The Brazil and Nigeria trade relations recorded $280.81 billion in export earnings in 2021.
However, Nigeria’s export earnings to Brazil was $47.2 billion in the year under review.
In the area of imports in 2021, Brazil was higher with import earnings of $219.41billion, while Nigeria recorded earnings of $52.1 billion.
The Brazilian Ambassador to Nigeria, Francisco Soares Luz, disclosed this yesterday, at a media briefing in Lagos, to announce the forthcoming Brazil-Nigeria business forum 2022. The forum is to take place in Lagos at Eko Hotel and Suites, as part of activities marking the Brazil’s Bi-centennial anniversary.
He said Brazil remains committed to strengthening trade relationship with Nigeria, stating that in 2021 some of the import commodities were iron ore, soybeans, crude petroleum, sugar, and beef, while the export commodities were refined petroleum, chemicals, crude oil, vaccines, fertilizers.
He also noted that Brazil’s nominal Gross Domestic Product (GDP) nominal growth rate in 2021 was 4.6 per cent, while in 2022, it was two per cent and it was expected to be 2.5 per cent in 2023.
Luz pointed out that in the area of energy distribution, the country has built comparative advantage in Hydropower (65%), Natural Gas (9%), Wind (8.6%), Biomass (8%), Nuclear (2.5%), Solar (2%).
He further explained that Russia was the country’s third supplier of urea fertilizer, but due to the war, supplies from Russia have been replaced by supplies from Nigerian to the tune of $1 billion 2022, noting that they have already bought $517 million tonnes of urea, “it is funny, but that is the same trade deficit that we have.”
According to him, “So all the trade deficit is due to urea exports to Brazil in the first quarter. So urea has been growing five years ago and Nigeria was not even in the top 10 urea suppliers, but today it is the second largest supplier of Urea fertilizer in the world. It was the first in the first four month of 2022, but later Oman overtook Nigeria.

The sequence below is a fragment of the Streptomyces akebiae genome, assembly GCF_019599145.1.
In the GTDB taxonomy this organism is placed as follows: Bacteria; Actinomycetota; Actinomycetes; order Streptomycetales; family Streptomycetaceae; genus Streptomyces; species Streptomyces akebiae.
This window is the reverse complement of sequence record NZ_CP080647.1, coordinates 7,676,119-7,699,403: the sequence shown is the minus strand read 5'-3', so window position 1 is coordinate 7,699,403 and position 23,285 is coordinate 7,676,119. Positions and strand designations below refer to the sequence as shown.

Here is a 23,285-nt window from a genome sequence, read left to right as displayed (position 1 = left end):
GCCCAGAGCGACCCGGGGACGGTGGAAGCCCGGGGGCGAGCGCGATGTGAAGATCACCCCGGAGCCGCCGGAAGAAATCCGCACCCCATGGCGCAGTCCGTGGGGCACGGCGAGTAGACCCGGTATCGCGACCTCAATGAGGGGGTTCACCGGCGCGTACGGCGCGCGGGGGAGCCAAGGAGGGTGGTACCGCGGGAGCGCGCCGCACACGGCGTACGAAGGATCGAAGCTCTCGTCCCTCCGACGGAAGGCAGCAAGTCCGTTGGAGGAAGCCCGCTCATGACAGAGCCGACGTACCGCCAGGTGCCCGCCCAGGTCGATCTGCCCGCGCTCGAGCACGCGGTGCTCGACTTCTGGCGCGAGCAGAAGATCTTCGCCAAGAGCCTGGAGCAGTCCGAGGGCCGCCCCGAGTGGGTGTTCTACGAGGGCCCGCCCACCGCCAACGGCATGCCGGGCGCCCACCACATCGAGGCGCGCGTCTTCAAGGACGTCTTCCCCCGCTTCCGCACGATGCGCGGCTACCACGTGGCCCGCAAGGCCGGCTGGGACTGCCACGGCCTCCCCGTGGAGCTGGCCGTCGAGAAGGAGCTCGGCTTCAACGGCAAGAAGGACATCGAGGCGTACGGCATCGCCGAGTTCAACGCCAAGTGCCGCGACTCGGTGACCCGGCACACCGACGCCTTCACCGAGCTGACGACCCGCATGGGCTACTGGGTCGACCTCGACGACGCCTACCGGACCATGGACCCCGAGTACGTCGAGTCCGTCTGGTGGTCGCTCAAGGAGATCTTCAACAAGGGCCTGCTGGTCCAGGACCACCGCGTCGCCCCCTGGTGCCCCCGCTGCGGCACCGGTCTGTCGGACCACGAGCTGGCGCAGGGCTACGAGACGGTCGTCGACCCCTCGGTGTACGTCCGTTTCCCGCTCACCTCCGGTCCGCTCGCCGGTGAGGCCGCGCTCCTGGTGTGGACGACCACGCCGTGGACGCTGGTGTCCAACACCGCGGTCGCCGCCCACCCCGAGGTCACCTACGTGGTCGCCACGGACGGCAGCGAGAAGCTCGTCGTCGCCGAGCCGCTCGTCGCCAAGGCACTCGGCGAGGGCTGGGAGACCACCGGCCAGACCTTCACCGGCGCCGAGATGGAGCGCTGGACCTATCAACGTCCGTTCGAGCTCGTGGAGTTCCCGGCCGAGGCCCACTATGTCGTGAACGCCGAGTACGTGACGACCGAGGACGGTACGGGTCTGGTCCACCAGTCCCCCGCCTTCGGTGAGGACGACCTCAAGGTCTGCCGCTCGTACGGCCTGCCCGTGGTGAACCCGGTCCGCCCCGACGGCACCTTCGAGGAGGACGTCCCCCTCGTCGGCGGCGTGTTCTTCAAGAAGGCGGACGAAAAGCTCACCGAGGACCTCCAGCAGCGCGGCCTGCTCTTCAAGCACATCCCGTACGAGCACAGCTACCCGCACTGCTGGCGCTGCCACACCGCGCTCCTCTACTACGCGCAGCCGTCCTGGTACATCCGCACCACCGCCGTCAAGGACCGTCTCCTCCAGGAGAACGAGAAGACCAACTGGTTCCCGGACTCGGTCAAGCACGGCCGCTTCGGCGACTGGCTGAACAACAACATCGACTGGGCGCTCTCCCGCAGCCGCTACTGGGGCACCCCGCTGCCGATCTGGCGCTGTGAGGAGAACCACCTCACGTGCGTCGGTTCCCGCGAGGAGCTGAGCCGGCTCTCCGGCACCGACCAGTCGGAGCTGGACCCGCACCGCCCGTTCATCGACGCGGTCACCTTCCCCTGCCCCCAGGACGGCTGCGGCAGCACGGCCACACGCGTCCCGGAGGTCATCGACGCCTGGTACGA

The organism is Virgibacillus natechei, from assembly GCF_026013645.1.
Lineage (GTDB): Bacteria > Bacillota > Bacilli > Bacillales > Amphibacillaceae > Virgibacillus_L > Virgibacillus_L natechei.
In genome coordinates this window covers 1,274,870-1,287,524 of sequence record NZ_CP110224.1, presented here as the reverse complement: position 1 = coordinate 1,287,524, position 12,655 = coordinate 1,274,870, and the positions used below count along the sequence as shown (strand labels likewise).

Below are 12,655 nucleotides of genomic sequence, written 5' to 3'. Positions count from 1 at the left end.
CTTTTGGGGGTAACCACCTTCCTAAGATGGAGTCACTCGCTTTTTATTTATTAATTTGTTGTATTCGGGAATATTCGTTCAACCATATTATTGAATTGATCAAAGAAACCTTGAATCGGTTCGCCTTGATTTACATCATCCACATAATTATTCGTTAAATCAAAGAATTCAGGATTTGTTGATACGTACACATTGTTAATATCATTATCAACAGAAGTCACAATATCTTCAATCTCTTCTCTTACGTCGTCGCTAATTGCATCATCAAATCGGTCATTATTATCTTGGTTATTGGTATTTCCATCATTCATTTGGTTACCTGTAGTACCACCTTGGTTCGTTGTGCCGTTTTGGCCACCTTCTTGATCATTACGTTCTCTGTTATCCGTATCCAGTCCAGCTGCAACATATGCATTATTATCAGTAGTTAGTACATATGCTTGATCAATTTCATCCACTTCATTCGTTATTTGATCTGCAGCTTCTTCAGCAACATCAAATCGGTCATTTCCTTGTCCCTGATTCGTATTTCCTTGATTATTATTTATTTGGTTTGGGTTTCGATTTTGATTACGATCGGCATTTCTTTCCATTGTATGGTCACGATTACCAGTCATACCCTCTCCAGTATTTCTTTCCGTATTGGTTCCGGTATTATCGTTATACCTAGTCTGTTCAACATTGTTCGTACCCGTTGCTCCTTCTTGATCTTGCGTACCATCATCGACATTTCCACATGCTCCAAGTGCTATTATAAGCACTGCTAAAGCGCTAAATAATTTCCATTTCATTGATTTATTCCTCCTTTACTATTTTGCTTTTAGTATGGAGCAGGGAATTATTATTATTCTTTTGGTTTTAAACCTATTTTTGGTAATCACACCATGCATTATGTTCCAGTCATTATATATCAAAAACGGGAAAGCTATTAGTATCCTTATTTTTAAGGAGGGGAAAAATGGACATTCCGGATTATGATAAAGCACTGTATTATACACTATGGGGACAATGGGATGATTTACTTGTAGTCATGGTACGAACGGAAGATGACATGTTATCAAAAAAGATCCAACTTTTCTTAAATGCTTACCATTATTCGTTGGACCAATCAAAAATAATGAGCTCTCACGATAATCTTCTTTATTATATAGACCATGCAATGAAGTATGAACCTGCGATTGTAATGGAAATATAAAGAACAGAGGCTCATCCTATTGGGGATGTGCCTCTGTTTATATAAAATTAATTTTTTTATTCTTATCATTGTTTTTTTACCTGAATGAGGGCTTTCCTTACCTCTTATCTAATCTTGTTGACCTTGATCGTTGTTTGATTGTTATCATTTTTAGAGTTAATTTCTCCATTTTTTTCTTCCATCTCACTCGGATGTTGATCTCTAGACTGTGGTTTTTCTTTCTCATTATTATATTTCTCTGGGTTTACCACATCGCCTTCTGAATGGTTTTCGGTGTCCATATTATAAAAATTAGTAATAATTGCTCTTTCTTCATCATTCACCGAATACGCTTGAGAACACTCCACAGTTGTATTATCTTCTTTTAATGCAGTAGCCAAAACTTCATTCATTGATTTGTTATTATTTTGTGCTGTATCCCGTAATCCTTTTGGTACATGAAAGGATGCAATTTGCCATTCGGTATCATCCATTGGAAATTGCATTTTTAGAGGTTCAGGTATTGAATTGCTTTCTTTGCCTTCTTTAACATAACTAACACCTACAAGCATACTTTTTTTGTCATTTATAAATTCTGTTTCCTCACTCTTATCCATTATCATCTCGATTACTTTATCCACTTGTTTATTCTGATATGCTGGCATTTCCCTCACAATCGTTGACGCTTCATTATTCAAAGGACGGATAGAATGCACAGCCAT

“The biggest problem that is preventing Brazil, Nigeria trade relations to grow is the lack of logistics. There is no air cargo, and there are very few shipping lines, mostly bulk. So we don’t have container lines going straight to Brazil.
“But we are hopefully that these will change with the green imperative as soon as the CKD machine seems to start coming, then we are going to use containers, and when we send, Nigeria products can come to Brazil using this container. So I think logistics will improve.
“The non-availability of direct flights is also a problem because the businessmen have to go sometimes to the Middle Eastern and back or to Europe and back. The possibility through South Africa that was the most common when FedEx suspended the flights here is now is now complicated, it is not every day anymore. South African airlines stopped flying to Brazil. There is one Brazilian company operating the flights, but it is completely full it is the only link between Asia and Latin America.”